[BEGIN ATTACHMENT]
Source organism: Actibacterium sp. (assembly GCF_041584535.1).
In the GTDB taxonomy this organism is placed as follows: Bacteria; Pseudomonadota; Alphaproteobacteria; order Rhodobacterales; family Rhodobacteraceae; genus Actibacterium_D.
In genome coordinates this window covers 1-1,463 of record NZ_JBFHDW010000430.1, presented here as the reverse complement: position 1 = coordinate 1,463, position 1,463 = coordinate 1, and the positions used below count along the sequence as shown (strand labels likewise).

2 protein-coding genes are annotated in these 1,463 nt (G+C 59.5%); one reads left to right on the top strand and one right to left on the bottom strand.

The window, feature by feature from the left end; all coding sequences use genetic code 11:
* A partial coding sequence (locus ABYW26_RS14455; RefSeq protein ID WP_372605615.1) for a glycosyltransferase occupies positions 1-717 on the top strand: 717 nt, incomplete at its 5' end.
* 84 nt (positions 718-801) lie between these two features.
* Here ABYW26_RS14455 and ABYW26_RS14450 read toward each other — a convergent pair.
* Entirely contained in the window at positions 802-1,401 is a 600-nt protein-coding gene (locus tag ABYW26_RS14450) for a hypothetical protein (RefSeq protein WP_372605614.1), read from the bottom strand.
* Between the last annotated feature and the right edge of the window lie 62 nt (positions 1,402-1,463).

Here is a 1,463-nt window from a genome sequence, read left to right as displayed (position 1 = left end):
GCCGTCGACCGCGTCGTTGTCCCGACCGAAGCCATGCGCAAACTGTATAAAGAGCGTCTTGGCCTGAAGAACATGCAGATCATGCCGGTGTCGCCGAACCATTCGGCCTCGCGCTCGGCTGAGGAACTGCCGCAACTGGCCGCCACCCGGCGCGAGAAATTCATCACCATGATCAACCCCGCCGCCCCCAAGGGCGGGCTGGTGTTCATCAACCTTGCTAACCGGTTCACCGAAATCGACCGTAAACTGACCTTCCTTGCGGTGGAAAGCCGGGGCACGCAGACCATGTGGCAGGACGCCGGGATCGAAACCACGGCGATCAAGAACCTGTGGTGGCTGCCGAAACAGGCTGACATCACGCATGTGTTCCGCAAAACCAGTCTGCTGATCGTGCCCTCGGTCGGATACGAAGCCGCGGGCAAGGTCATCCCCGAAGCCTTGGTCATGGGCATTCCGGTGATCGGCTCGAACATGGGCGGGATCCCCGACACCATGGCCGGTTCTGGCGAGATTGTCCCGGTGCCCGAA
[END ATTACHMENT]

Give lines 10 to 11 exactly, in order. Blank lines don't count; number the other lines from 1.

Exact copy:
* Between the last annotated feature and the right edge of the window lie 62 nt (positions 1,402-1,463).

Here is a 1,463-nt window from a genome sequence, read left to right as displayed (position 1 = left end):